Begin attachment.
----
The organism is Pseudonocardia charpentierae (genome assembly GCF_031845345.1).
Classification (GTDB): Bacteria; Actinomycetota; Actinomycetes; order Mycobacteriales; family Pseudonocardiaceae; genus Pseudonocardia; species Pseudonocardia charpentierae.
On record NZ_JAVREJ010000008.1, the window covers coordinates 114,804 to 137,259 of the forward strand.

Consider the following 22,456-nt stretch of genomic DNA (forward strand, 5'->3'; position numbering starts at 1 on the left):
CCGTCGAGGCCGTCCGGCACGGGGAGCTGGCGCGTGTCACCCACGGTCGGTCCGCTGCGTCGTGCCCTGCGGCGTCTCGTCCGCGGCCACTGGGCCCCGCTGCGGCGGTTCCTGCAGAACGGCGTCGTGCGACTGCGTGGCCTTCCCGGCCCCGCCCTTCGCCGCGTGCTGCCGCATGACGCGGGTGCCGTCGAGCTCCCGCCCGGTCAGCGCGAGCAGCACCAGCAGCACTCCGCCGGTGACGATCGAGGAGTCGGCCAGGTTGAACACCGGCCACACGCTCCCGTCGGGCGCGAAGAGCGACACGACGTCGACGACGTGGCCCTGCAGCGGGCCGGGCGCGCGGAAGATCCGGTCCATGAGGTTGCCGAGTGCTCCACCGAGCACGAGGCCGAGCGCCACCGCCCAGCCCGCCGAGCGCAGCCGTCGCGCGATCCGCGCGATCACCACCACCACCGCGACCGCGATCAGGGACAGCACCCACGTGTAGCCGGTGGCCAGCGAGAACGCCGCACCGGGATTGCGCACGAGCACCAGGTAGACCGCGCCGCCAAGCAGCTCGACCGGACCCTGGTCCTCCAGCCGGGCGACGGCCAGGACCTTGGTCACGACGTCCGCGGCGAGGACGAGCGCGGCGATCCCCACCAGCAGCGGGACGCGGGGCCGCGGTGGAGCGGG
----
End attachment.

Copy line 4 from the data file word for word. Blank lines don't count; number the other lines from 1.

Consider the following 22,456-nt stretch of genomic DNA (forward strand, 5'->3'; position numbering starts at 1 on the left):